SLC SLC
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Re: I am not a hippie.

In reply to this post by aprillizzybeth
I'm just beginning to go ZW (or more accurately, reduced waste).  I like to focus on the things that will save us time or money.  I didn't push my husband into this at all but after a couple months of me (being obsessed about it) and sharing the cost savings and reducing clutter he is completely on board with it.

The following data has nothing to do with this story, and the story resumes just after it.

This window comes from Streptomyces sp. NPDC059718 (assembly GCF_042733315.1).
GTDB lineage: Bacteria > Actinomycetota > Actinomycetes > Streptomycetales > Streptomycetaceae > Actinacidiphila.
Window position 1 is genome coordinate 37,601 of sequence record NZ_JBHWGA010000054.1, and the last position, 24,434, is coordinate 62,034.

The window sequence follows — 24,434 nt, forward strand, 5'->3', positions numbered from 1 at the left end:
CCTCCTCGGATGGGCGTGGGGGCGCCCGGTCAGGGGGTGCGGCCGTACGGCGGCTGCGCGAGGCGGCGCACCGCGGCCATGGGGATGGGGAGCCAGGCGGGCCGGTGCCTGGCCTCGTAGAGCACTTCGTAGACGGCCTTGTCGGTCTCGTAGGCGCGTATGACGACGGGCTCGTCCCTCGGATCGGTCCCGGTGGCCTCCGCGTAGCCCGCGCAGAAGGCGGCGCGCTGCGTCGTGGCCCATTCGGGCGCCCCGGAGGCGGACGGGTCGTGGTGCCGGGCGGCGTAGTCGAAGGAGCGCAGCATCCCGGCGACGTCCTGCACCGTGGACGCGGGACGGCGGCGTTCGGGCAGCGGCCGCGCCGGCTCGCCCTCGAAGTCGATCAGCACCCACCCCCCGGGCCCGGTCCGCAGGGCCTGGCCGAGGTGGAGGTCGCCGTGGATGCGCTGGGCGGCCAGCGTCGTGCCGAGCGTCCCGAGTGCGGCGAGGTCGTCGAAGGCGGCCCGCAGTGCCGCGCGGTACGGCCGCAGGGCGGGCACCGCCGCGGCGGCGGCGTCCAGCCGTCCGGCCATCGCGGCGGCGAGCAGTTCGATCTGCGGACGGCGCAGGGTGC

Some of the things that have saved money: 1)  getting books at the library -- I found I can put them on hold from home and then it only takes me a moment to go pull it off the hold shelf and check out.  It saves us $30-40/month.  2)  using stained onesies as wipes (only for meal time) for my daughter ... they dry so quickly, I only use 1x/day and it saves me .03/wipe  3) cloth napkins instead of paper towels .03/paper towel  4)  I am using tupperware (we already had) instead of ziplock bags  5) given up Q-tips  6) not buying so many things the kids and I don't need ... saves us about $500/mo. and so much less clutter  7) not using disposables for entertaining -- we already had nice napkins and extra plates -- I was so pleased with how graceful it was to use real stuff ... the nice cocktail napkins I already had were easy to wash up (I was afraid they would stain and so I've never used them) and it was worth a little extra work to have it feel so elegant.  8) found granola and oatmeal are so much cheaper in bulk (I'm going to start here ... the food will take me a long time to transition -- we are very picky). 9) took some kids' toys to a used kids store ... got about $30 credit and only bought a minimal amount of summer clothes for my girls (from the same shop).  A couple years ago, I drastically reduced the amt of toys my 2.5 yr. old had and I found it SO much better --- she entertained herself better and I wasn't tripping over toys constantly.  Now, I am doing the same w/ clothes.  Got a second coat for my daughter as a gift and all winter we I had to wait for her to choose which coat ... fewer choices is so much better with kids.  Less toys and less clothes are a huge time saver and money saver.